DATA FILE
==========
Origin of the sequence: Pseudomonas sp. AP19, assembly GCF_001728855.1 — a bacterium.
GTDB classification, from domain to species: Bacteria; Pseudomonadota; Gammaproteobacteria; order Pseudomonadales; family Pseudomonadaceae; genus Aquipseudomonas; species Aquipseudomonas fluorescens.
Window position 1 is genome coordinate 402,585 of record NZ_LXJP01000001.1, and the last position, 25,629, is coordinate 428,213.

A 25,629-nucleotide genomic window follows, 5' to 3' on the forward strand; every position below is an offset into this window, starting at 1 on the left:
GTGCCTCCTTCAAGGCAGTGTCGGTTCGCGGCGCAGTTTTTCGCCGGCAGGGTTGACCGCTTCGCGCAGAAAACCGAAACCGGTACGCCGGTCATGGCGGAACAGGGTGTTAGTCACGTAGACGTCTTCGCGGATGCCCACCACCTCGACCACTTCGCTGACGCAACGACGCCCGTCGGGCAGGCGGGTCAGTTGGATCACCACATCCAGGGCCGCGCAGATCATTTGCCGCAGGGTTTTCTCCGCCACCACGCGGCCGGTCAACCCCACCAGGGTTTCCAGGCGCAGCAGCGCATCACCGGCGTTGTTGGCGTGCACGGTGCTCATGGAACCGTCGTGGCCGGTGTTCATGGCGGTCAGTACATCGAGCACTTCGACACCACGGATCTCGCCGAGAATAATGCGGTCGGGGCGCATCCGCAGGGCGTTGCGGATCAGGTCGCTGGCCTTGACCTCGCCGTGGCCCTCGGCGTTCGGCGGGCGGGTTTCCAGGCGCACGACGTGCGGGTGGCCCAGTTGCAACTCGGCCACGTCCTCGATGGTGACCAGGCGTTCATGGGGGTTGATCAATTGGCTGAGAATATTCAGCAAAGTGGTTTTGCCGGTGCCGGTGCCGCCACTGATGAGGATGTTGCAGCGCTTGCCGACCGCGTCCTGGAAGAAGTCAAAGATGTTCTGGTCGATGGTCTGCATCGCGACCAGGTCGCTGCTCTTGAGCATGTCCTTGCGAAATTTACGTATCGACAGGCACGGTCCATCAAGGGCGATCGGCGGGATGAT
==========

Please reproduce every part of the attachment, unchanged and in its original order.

Origin of the sequence: Pseudomonas sp. AP19, assembly GCF_001728855.1 — a bacterium.
GTDB classification, from domain to species: Bacteria; Pseudomonadota; Gammaproteobacteria; order Pseudomonadales; family Pseudomonadaceae; genus Aquipseudomonas; species Aquipseudomonas fluorescens.
Window position 1 is genome coordinate 402,585 of record NZ_LXJP01000001.1, and the last position, 25,629, is coordinate 428,213.

A 25,629-nucleotide genomic window follows, 5' to 3' on the forward strand; every position below is an offset into this window, starting at 1 on the left:
GTGCCTCCTTCAAGGCAGTGTCGGTTCGCGGCGCAGTTTTTCGCCGGCAGGGTTGACCGCTTCGCGCAGAAAACCGAAACCGGTACGCCGGTCATGGCGGAACAGGGTGTTAGTCACGTAGACGTCTTCGCGGATGCCCACCACCTCGACCACTTCGCTGACGCAACGACGCCCGTCGGGCAGGCGGGTCAGTTGGATCACCACATCCAGGGCCGCGCAGATCATTTGCCGCAGGGTTTTCTCCGCCACCACGCGGCCGGTCAACCCCACCAGGGTTTCCAGGCGCAGCAGCGCATCACCGGCGTTGTTGGCGTGCACGGTGCTCATGGAACCGTCGTGGCCGGTGTTCATGGCGGTCAGTACATCGAGCACTTCGACACCACGGATCTCGCCGAGAATAATGCGGTCGGGGCGCATCCGCAGGGCGTTGCGGATCAGGTCGCTGGCCTTGACCTCGCCGTGGCCCTCGGCGTTCGGCGGGCGGGTTTCCAGGCGCACGACGTGCGGGTGGCCCAGTTGCAACTCGGCCACGTCCTCGATGGTGACCAGGCGTTCATGGGGGTTGATCAATTGGCTGAGAATATTCAGCAAAGTGGTTTTGCCGGTGCCGGTGCCGCCACTGATGAGGATGTTGCAGCGCTTGCCGACCGCGTCCTGGAAGAAGTCAAAGATGTTCTGGTCGATGGTCTGCATCGCGACCAGGTCGCTGCTCTTGAGCATGTCCTTGCGAAATTTACGTATCGACAGGCACGGTCCATCAAGGGCGATCGGCGGGATGAT